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Eight Emotional Moments From the Jackson Supreme Court Hearing (2)

March 25, 2022, 2:15 PM

Senate confirmation hearings for Supreme Court nominees are long and often contentious. The hearing for Judge Ketanji Brown Jackson featured marked highs, lows and viral moments from senators on both sides of the political aisle.

Republicans interrupted Jackson, lobbed microaggressions her way, and grilled her on topics like critical race theory, gender identity and her work as a board member at Georgetown Day School in Washington, D.C. Democrats, by contrast, used their time to champion Jackson and the history she might make if confirmed as the first Black woman to serve on the Supreme Court.

Democrats’ narrow control of the Senate means Jackson’s confirmation is all but assured. This week, Senate Judiciary Chair Dick Durbin said he expects his committee will vote April 4 on sending her nomination to the full Senate.

Here are eight must-see moments that highlight the drama of the hearing.

Senator Cory Booker on March 23.
Photographer: Julia Nikhinson/Bloomberg


In two now-viral moments, Senator Cory Booker of New Jersey praised Jackson’s career, as well as the feelings she inspires in other people. “I’m not letting anybody steal my joy,” he said in his first statement, a refrain that he called upon later when telling Jackson about another Black woman he encountered who was galvanized by her. “You got here how every Black woman in America has gotten anywhere has done,” he added in his second address, which he also used to refute the cross-examination by Senator Josh Hawley and others. “You have earned this spot,” Booker added. “You are worthy. You are a great American.”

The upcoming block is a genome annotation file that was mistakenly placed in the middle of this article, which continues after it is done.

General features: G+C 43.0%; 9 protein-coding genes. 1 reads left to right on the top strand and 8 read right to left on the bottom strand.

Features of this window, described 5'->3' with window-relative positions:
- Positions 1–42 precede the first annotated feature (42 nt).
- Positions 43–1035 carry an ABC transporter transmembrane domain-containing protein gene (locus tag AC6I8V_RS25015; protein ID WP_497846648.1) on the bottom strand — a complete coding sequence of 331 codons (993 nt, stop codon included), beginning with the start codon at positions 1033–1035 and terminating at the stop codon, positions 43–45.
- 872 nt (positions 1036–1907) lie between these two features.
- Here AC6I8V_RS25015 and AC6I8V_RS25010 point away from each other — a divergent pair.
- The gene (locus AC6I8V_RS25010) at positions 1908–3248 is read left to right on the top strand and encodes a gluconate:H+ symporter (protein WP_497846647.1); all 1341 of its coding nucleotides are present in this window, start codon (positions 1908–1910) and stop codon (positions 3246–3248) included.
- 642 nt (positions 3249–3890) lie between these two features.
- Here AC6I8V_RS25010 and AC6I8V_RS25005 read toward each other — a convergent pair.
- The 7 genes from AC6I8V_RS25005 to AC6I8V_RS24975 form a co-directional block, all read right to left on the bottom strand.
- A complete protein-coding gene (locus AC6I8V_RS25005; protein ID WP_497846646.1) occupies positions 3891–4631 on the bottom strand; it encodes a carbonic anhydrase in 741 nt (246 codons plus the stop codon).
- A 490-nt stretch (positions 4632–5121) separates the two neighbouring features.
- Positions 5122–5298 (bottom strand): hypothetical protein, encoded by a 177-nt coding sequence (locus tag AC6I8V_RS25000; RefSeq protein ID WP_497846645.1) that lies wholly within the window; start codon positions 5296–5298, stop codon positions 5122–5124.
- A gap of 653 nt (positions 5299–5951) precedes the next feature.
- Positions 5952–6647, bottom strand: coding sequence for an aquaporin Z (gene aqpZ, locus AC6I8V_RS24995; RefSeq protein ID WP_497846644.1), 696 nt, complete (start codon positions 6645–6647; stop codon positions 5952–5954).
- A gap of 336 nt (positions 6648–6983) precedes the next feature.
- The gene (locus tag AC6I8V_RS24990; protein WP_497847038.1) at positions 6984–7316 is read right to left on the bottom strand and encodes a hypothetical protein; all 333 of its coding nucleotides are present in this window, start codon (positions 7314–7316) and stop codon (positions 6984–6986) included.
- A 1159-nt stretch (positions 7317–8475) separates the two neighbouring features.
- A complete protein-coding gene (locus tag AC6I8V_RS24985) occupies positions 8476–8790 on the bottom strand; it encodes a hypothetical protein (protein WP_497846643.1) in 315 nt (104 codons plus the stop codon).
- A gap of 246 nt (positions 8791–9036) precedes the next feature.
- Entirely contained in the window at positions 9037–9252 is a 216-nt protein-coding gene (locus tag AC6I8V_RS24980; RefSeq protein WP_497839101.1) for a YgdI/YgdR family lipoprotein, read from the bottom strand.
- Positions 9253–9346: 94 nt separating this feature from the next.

Making History

In an exchange with Senator Dianne Feinstein, a California Democrat, the two women touched on the significance of Jackson likely being the first Black woman to serve on the U.S. Supreme Court. Jackson would be the fourth female justice on the current court, the most in the court’s history.

“Since I was nominated to this position, I have received so many notes and letters and photos from little girls around the country who tell me that they are so excited for this opportunity and that they have thought about the law in new ways,” Jackson said. “Because I am a woman, because I am a Black woman, all of those things people have said have been really meaningful to them. We want I think as a country for everyone to believe that they can do things like sit on the Supreme Court. And so having meaningful numbers of women and people of color, I think matters. I also think that it supports public confidence in the judiciary when you have different people because we have such a diverse society.”

Picture Books

Senator Ted Cruz, a potential 2024 candidate for president, had several controversial moments. In one instance, he used several books on racism as props. For the picture book “Antiracist Baby” by Ibram X. Kendi, he asked Jackson if she thought babies were racist. His use of another, “The End of Policing” by Alex Vitale, drove that book to the top of the Amazon bestseller list for its category.

Cruz also asked Jackson about critical race theory, a framework that is often distorted by conservative lawmakers. Jackson in response said she had “never studied critical race theory, and I’ve never used it. It doesn’t come up in the work that I do as a judge.”

YouTube: Ted Cruz asks Ketanji Brown Jackson a...

Cruz’s question style wasn’t without direct rebuttal: Senator Patrick Leahy, a Vermont Democrat and the president pro tempore of the Senate, said that Cruz “likes to get on television.” Cruz was later spotted seemingly checking his social media in the chamber.